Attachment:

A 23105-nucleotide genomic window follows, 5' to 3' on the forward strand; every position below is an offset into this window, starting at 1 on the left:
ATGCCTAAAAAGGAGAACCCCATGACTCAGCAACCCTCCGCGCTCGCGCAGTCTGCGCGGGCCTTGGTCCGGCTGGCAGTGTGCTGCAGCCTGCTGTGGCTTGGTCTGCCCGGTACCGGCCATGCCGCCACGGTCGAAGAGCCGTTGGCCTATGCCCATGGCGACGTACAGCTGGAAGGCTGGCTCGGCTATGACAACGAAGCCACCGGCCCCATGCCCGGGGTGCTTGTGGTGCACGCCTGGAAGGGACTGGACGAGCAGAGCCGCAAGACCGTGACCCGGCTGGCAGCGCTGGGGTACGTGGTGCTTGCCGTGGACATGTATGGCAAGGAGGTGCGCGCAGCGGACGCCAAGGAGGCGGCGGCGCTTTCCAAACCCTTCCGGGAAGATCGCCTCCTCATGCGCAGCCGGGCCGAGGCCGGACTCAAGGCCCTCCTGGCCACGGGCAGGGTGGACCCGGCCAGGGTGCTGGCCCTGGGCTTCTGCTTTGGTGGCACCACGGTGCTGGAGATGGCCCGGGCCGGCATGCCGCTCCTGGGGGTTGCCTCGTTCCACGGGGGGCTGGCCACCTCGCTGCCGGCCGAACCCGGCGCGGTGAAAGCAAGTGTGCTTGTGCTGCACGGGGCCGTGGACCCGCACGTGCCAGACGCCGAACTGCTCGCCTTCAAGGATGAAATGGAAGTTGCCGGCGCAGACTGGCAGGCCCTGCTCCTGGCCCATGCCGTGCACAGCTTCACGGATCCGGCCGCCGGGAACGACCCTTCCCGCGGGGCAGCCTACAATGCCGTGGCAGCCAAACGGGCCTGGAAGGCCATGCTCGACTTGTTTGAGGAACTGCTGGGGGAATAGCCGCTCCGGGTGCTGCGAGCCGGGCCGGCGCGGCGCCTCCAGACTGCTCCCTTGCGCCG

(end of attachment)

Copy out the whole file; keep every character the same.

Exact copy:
A 23105-nucleotide genomic window follows, 5' to 3' on the forward strand; every position below is an offset into this window, starting at 1 on the left:
ATGCCTAAAAAGGAGAACCCCATGACTCAGCAACCCTCCGCGCTCGCGCAGTCTGCGCGGGCCTTGGTCCGGCTGGCAGTGTGCTGCAGCCTGCTGTGGCTTGGTCTGCCCGGTACCGGCCATGCCGCCACGGTCGAAGAGCCGTTGGCCTATGCCCATGGCGACGTACAGCTGGAAGGCTGGCTCGGCTATGACAACGAAGCCACCGGCCCCATGCCCGGGGTGCTTGTGGTGCACGCCTGGAAGGGACTGGACGAGCAGAGCCGCAAGACCGTGACCCGGCTGGCAGCGCTGGGGTACGTGGTGCTTGCCGTGGACATGTATGGCAAGGAGGTGCGCGCAGCGGACGCCAAGGAGGCGGCGGCGCTTTCCAAACCCTTCCGGGAAGATCGCCTCCTCATGCGCAGCCGGGCCGAGGCCGGACTCAAGGCCCTCCTGGCCACGGGCAGGGTGGACCCGGCCAGGGTGCTGGCCCTGGGCTTCTGCTTTGGTGGCACCACGGTGCTGGAGATGGCCCGGGCCGGCATGCCGCTCCTGGGGGTTGCCTCGTTCCACGGGGGGCTGGCCACCTCGCTGCCGGCCGAACCCGGCGCGGTGAAAGCAAGTGTGCTTGTGCTGCACGGGGCCGTGGACCCGCACGTGCCAGACGCCGAACTGCTCGCCTTCAAGGATGAAATGGAAGTTGCCGGCGCAGACTGGCAGGCCCTGCTCCTGGCCCATGCCGTGCACAGCTTCACGGATCCGGCCGCCGGGAACGACCCTTCCCGCGGGGCAGCCTACAATGCCGTGGCAGCCAAACGGGCCTGGAAGGCCATGCTCGACTTGTTTGAGGAACTGCTGGGGGAATAGCCGCTCCGGGTGCTGCGAGCCGGGCCGGCGCGGCGCCTCCAGACTGCTCCCTTGCGCCG